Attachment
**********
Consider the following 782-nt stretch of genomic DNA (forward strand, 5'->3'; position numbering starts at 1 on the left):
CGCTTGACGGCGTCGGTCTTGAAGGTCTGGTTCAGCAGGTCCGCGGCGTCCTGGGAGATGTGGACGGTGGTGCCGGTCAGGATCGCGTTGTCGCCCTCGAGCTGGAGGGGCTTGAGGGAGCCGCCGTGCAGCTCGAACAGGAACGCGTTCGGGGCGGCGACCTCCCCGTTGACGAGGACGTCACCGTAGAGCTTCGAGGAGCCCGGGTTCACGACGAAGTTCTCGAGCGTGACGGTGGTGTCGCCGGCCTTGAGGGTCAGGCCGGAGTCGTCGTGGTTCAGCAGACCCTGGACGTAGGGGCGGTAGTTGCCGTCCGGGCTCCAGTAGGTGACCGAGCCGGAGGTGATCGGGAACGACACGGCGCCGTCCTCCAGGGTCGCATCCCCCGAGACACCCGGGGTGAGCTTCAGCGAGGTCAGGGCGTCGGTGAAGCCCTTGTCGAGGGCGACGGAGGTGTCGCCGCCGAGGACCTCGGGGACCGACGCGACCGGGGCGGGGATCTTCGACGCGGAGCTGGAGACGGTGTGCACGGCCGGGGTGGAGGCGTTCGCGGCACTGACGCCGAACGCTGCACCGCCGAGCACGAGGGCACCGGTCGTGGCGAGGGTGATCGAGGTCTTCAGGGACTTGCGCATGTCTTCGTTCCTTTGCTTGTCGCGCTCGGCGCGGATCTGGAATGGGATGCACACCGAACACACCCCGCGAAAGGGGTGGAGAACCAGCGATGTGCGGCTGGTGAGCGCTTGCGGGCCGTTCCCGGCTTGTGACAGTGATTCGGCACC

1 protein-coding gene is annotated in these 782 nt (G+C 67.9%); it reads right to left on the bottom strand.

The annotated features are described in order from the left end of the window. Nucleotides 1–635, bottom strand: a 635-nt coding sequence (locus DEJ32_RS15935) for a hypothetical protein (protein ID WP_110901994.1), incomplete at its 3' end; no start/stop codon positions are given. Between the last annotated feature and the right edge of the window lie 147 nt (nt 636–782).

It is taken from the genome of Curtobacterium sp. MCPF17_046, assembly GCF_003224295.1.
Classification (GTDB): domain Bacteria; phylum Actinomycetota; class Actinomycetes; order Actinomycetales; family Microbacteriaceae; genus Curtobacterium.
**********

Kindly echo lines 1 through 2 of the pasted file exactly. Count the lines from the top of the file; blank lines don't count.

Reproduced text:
Consider the following 782-nt stretch of genomic DNA (forward strand, 5'->3'; position numbering starts at 1 on the left):
CGCTTGACGGCGTCGGTCTTGAAGGTCTGGTTCAGCAGGTCCGCGGCGTCCTGGGAGATGTGGACGGTGGTGCCGGTCAGGATCGCGTTGTCGCCCTCGAGCTGGAGGGGCTTGAGGGAGCCGCCGTGCAGCTCGAACAGGAACGCGTTCGGGGCGGCGACCTCCCCGTTGACGAGGACGTCACCGTAGAGCTTCGAGGAGCCCGGGTTCACGACGAAGTTCTCGAGCGTGACGGTGGTGTCGCCGGCCTTGAGGGTCAGGCCGGAGTCGTCGTGGTTCAGCAGACCCTGGACGTAGGGGCGGTAGTTGCCGTCCGGGCTCCAGTAGGTGACCGAGCCGGAGGTGATCGGGAACGACACGGCGCCGTCCTCCAGGGTCGCATCCCCCGAGACACCCGGGGTGAGCTTCAGCGAGGTCAGGGCGTCGGTGAAGCCCTTGTCGAGGGCGACGGAGGTGTCGCCGCCGAGGACCTCGGGGACCGACGCGACCGGGGCGGGGATCTTCGACGCGGAGCTGGAGACGGTGTGCACGGCCGGGGTGGAGGCGTTCGCGGCACTGACGCCGAACGCTGCACCGCCGAGCACGAGGGCACCGGTCGTGGCGAGGGTGATCGAGGTCTTCAGGGACTTGCGCATGTCTTCGTTCCTTTGCTTGTCGCGCTCGGCGCGGATCTGGAATGGGATGCACACCGAACACACCCCGCGAAAGGGGTGGAGAACCAGCGATGTGCGGCTGGTGAGCGCTTGCGGGCCGTTCCCGGCTTGTGACAGTGATTCGGCACC